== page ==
Taking CSR Back a Decade?

I just read a piece in the MIT Sloan Management Review titled “Does Social Responsibility Help Protect a Company’s Reputation?”

It seems to put CSR back into the realms of spending money on good causes simply to build good will for an organization. Coming from the MIT Sloan Review this is a worrying context.

As I read it, the piece implies that corporate responsibility is about spending money to build a good reputation with the intention that this will help insure against loss of customers when something goes wrong.

This is a transparently cynical activity if put under the guise of corporate responsibility.  I would suggest actions like this will (and should) backfire and for good reason.  That component of corporate responsibility designed to mitigate risk should be about taking the right corporate actions to reduce the chance things will go wrong and putting plans in place such that if they do go wrong rapid and appropriate action can be put in place to remedy the problem.

A more valuable corporate responsibility survey would look at whether people looked more kindly on companies that had comprehensive safeguards in place when things went wrong than on those that didn’t.

A dollar invested in good causes as a mitigating factor for reduced public perception when things do go wrong is advertising and marketing and that has its place, but it is not corporate responsibility.


  1. Comments 1

  2. Eduardo Serra 2:36 am on April 5, 2011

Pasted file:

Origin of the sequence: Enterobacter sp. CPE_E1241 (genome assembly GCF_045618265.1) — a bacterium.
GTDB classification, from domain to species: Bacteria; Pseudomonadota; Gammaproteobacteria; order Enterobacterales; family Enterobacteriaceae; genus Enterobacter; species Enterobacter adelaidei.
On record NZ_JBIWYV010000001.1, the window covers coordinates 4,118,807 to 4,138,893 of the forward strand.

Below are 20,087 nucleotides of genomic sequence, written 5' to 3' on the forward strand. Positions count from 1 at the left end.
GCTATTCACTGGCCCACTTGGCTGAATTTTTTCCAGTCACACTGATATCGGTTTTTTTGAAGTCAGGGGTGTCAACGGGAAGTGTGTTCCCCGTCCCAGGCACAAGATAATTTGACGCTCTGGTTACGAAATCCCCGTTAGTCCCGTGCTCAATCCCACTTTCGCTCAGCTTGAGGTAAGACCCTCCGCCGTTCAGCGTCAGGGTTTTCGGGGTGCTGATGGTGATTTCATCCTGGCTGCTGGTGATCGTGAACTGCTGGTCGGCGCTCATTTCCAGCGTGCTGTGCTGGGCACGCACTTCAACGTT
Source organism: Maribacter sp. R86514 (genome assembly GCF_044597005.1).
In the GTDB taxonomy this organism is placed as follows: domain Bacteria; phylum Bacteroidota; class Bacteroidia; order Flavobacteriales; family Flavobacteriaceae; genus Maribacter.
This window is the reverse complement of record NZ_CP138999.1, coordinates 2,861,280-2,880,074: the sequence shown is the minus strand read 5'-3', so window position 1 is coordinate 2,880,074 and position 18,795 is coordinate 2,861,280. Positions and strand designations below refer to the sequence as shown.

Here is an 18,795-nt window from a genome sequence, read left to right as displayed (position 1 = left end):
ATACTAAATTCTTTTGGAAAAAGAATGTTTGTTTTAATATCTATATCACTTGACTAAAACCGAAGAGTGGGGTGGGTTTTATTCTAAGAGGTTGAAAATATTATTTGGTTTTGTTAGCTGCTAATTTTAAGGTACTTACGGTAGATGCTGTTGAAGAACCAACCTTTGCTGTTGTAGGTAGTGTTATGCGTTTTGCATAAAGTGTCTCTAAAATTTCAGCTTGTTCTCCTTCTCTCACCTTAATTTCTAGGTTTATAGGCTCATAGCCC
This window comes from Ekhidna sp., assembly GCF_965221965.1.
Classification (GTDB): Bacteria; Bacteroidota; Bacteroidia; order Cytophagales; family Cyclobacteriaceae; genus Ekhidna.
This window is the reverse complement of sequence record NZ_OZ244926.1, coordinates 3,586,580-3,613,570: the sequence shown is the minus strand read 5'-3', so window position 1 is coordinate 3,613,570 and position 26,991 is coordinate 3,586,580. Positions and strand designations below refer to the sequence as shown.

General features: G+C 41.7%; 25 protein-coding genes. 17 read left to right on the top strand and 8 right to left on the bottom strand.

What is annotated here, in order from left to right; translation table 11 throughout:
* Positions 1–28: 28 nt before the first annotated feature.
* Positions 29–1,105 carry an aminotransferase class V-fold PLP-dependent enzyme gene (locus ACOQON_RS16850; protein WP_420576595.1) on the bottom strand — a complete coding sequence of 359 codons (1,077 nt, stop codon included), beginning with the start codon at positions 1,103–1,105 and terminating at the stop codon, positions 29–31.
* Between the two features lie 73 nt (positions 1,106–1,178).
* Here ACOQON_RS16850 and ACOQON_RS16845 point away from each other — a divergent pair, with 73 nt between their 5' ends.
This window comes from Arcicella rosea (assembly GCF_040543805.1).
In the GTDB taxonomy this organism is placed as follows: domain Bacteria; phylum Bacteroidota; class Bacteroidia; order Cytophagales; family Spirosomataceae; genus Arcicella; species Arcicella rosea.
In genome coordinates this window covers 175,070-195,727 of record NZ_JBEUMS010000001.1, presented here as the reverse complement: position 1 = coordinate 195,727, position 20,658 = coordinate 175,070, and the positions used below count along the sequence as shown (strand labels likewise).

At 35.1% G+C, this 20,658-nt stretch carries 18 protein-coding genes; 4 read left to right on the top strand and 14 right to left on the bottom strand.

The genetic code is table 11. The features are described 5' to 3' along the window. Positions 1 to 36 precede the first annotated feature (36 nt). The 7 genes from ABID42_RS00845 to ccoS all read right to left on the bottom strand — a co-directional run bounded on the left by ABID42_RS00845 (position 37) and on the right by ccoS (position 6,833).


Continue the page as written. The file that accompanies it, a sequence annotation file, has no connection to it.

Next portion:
Hi, I agree 100% with this post. CR is not about spending money on social action and philanthropy to mitigate reputation risks when things go wrong. On the contrary, as the author of this post says, CR is "about taking the right corporate actions to reduce the chance things will go wrong and putting plans in place such that if they do go wrong rapid and appropriate action can be put in place to remedy the problem." Telefónica's Managing Director on Corporate Reputation & Corporate Responsibility, Alberto Andreu, gives his view on the current status of CSR, the problems it faces and how it should move forward in a post published in Telefónica Public Policy Blog: http://www.publicpolicy.telefonica.com/blogs/ In his opinion the concept of CR is broken and it must be fixed. He advocates for the definition made by the Dow Jones Sustainability Index (DJSI): “Corporate Sustainability – it states – is a business approach that creates long-term shareholder value by embracing opportunities and managing risks deriving from economic, environmental and social developments”.


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